As home values sank following the housing bust, many cash-strapped Americans opted to stop making mortgage payments rather than fall behind on credit card bills and car loans. Now, in a return to pre-recession norms — and with home values rising again — more struggling consumers are prioritizing mortgage payments over other debt, according to a TransUnion study released Thursday.

In December 2012, 1.9% of Americans were more than 30 days past due on their mortgages, 1.8% were behind on their credit card payments and 0.9% were delinquent on automobile loans, according to TransUnion's survey of consumers with mortgage, auto loan and credit card payments. Though delinquencies have been declining in all three categories, they have fallen most sharply in mortgages over the last three years as fewer borrowers walk away from their homes.

"Things are getting back to normal," says study co-author Steve Chaouki, group vice president in Transunion's financial services business unit. "For the first time since the housing bubble burst, consumers are valuing their mortgage payments as much as their credit cards."

Mortgage delinquency rates track closely with the housing market's collapse and gradual recovery, the study found. The report compared year-over-year changes in Standard and Poor's Case-Shiller 20-City Home Price Index with the difference between credit card and mortgage delinquency rates.

In January 2009, when the home price index plummeted 34 points from the same period the year before, the difference between mortgage and credit card delinquencies was just 40 basis points. By December 2009 mortgage delinquencies had caught up with the grim realities of the housing market and the spread widened to 100 basis points. Among consumers with credit card, mortgage and car debt, 3.8% were at least 30 days behind on their mortgages, 2.8% were delinquent on credit card loans and 1.3% were past due on car loans.

The delinquency spread has dwindled steadily as home prices have improved. It finally reached a low of 0.1% in December 2012 as the home price index posted a 9.5-point increase.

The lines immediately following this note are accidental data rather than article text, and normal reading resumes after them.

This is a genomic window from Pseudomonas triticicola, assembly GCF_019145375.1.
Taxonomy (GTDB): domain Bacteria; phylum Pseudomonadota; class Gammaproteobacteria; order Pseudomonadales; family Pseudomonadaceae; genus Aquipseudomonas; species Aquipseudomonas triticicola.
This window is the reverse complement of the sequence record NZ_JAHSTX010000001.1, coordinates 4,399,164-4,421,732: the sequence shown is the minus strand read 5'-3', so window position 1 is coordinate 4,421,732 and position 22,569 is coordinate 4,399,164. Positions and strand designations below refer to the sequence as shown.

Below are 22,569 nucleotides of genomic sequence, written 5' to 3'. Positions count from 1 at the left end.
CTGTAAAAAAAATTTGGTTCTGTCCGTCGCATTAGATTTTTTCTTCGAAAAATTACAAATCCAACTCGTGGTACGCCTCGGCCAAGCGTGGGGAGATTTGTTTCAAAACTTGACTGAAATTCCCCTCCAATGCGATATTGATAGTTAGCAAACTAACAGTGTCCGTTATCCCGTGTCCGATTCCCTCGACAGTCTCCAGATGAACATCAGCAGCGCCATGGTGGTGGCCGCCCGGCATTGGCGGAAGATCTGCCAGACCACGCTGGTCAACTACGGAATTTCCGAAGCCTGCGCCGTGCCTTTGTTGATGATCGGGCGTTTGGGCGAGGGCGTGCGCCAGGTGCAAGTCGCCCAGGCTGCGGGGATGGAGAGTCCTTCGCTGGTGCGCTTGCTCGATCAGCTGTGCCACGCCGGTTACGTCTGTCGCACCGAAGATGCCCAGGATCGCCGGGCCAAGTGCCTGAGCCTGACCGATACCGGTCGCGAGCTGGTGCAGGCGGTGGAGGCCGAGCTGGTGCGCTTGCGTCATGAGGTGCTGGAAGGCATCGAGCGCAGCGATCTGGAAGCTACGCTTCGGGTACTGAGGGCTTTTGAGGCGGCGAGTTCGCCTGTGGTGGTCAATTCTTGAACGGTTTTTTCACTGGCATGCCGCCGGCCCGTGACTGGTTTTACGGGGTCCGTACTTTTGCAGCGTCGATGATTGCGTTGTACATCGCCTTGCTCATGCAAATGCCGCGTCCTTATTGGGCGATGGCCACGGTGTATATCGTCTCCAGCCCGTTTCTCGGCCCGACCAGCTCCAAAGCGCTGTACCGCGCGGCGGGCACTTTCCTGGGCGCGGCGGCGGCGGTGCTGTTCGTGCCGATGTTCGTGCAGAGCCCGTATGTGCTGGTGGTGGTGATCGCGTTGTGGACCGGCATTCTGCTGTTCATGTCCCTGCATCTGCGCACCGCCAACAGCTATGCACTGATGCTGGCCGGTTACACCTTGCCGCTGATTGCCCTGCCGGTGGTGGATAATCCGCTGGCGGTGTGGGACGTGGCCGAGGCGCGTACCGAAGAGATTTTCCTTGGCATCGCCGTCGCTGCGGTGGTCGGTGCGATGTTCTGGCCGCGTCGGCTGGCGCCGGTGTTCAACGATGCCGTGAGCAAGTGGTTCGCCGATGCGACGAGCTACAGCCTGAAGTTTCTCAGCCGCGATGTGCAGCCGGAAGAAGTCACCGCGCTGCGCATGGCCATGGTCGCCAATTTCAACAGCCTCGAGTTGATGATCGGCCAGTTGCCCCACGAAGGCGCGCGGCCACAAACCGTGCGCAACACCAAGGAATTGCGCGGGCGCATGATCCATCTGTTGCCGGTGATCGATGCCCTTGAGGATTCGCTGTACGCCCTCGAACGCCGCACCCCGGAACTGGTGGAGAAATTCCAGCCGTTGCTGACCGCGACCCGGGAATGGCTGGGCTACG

The correlation between delinquency rates and house prices is even more pronounced in the areas most hobbled by the real estate crisis. Las Vegas experienced a whopping 35.8-point decline in house prices between January 2009 and December 2012. It had a 700-basis-point delinquency spread for that period — the highest of all cities included in the study. Hard-hit Miami and Phoenix both had delinquency spreads of 500 basis points or more.

"Consumers who were underwater on their mortgages were willing to lose their homes and start over rather than risk losing their cars, for example," Chaouki says.

"Auto values stayed very high [throughout the crisis]," he adds. "People also kept their cars longer, which gave them even more equity in their vehicles. So you got to a point where, if you had to, you could sell the car for more than you owed. You wouldn't want to go delinquent; you'd want to pocket that money."

Overall, the study's results suggest that both lenders and borrowers can expect a brightening credit market as delinquencies continue to taper off, Chaouki says. "All three credit categories are good or getting better."

The TransUnion study evaluated the credit performances of 48 cohorts of 20 million consumers between January 2008 and December 2012. Each consumer had a mortgage, auto loan and credit card open and in good standing at the point at which they entered the study. TransUnion then measured delinquency rates one year later.

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